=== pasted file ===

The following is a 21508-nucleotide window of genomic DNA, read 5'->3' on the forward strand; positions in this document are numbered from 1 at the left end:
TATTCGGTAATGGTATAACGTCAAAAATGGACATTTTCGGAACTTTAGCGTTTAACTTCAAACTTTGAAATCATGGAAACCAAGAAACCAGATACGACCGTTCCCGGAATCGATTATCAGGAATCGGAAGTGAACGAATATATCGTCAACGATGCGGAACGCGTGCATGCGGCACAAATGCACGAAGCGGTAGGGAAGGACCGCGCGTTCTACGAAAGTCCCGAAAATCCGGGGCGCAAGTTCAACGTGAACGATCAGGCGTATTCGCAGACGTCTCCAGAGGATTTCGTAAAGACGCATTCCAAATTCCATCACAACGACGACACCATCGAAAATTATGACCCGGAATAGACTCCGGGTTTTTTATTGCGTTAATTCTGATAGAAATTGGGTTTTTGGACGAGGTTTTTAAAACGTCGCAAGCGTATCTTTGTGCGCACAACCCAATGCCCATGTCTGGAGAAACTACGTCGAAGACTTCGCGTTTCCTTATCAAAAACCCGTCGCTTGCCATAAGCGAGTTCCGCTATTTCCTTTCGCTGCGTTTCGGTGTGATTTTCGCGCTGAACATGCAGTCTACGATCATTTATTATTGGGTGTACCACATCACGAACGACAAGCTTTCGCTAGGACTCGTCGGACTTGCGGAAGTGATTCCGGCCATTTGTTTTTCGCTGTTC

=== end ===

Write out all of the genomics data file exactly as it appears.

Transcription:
The following is a 21508-nucleotide window of genomic DNA, read 5'->3' on the forward strand; positions in this document are numbered from 1 at the left end:
TATTCGGTAATGGTATAACGTCAAAAATGGACATTTTCGGAACTTTAGCGTTTAACTTCAAACTTTGAAATCATGGAAACCAAGAAACCAGATACGACCGTTCCCGGAATCGATTATCAGGAATCGGAAGTGAACGAATATATCGTCAACGATGCGGAACGCGTGCATGCGGCACAAATGCACGAAGCGGTAGGGAAGGACCGCGCGTTCTACGAAAGTCCCGAAAATCCGGGGCGCAAGTTCAACGTGAACGATCAGGCGTATTCGCAGACGTCTCCAGAGGATTTCGTAAAGACGCATTCCAAATTCCATCACAACGACGACACCATCGAAAATTATGACCCGGAATAGACTCCGGGTTTTTTATTGCGTTAATTCTGATAGAAATTGGGTTTTTGGACGAGGTTTTTAAAACGTCGCAAGCGTATCTTTGTGCGCACAACCCAATGCCCATGTCTGGAGAAACTACGTCGAAGACTTCGCGTTTCCTTATCAAAAACCCGTCGCTTGCCATAAGCGAGTTCCGCTATTTCCTTTCGCTGCGTTTCGGTGTGATTTTCGCGCTGAACATGCAGTCTACGATCATTTATTATTGGGTGTACCACATCACGAACGACAAGCTTTCGCTAGGACTCGTCGGACTTGCGGAAGTGATTCCGGCCATTTGTTTTTCGCTGTTC